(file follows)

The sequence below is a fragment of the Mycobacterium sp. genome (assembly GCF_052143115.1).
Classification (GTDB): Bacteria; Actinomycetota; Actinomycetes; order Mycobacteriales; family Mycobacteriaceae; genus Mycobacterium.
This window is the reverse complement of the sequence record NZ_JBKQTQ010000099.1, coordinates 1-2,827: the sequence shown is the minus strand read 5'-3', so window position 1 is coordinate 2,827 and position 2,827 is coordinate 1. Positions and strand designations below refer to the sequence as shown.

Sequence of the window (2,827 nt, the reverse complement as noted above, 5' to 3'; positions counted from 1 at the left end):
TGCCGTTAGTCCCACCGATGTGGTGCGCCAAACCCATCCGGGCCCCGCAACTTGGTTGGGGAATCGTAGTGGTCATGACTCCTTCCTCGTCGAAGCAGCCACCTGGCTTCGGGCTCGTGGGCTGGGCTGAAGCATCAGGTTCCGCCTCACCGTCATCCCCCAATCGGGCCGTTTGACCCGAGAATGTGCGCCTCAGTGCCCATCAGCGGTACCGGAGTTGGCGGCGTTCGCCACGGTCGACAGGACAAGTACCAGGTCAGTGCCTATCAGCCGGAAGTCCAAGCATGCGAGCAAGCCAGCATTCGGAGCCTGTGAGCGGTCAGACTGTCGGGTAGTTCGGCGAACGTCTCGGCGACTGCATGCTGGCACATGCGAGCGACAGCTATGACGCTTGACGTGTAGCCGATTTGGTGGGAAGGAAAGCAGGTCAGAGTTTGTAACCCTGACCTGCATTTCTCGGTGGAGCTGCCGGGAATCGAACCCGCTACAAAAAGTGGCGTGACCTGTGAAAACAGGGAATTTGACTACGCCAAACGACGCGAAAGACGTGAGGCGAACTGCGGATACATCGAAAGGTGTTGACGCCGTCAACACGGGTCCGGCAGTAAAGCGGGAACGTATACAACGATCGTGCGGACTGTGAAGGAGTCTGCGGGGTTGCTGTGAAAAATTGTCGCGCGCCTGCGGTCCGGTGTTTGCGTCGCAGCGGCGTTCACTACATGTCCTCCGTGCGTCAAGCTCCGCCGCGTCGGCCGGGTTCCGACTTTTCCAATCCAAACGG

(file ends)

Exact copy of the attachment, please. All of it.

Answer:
The sequence below is a fragment of the Mycobacterium sp. genome (assembly GCF_052143115.1).
Classification (GTDB): Bacteria; Actinomycetota; Actinomycetes; order Mycobacteriales; family Mycobacteriaceae; genus Mycobacterium.
This window is the reverse complement of the sequence record NZ_JBKQTQ010000099.1, coordinates 1-2,827: the sequence shown is the minus strand read 5'-3', so window position 1 is coordinate 2,827 and position 2,827 is coordinate 1. Positions and strand designations below refer to the sequence as shown.

Sequence of the window (2,827 nt, the reverse complement as noted above, 5' to 3'; positions counted from 1 at the left end):
TGCCGTTAGTCCCACCGATGTGGTGCGCCAAACCCATCCGGGCCCCGCAACTTGGTTGGGGAATCGTAGTGGTCATGACTCCTTCCTCGTCGAAGCAGCCACCTGGCTTCGGGCTCGTGGGCTGGGCTGAAGCATCAGGTTCCGCCTCACCGTCATCCCCCAATCGGGCCGTTTGACCCGAGAATGTGCGCCTCAGTGCCCATCAGCGGTACCGGAGTTGGCGGCGTTCGCCACGGTCGACAGGACAAGTACCAGGTCAGTGCCTATCAGCCGGAAGTCCAAGCATGCGAGCAAGCCAGCATTCGGAGCCTGTGAGCGGTCAGACTGTCGGGTAGTTCGGCGAACGTCTCGGCGACTGCATGCTGGCACATGCGAGCGACAGCTATGACGCTTGACGTGTAGCCGATTTGGTGGGAAGGAAAGCAGGTCAGAGTTTGTAACCCTGACCTGCATTTCTCGGTGGAGCTGCCGGGAATCGAACCCGCTACAAAAAGTGGCGTGACCTGTGAAAACAGGGAATTTGACTACGCCAAACGACGCGAAAGACGTGAGGCGAACTGCGGATACATCGAAAGGTGTTGACGCCGTCAACACGGGTCCGGCAGTAAAGCGGGAACGTATACAACGATCGTGCGGACTGTGAAGGAGTCTGCGGGGTTGCTGTGAAAAATTGTCGCGCGCCTGCGGTCCGGTGTTTGCGTCGCAGCGGCGTTCACTACATGTCCTCCGTGCGTCAAGCTCCGCCGCGTCGGCCGGGTTCCGACTTTTCCAATCCAAACGG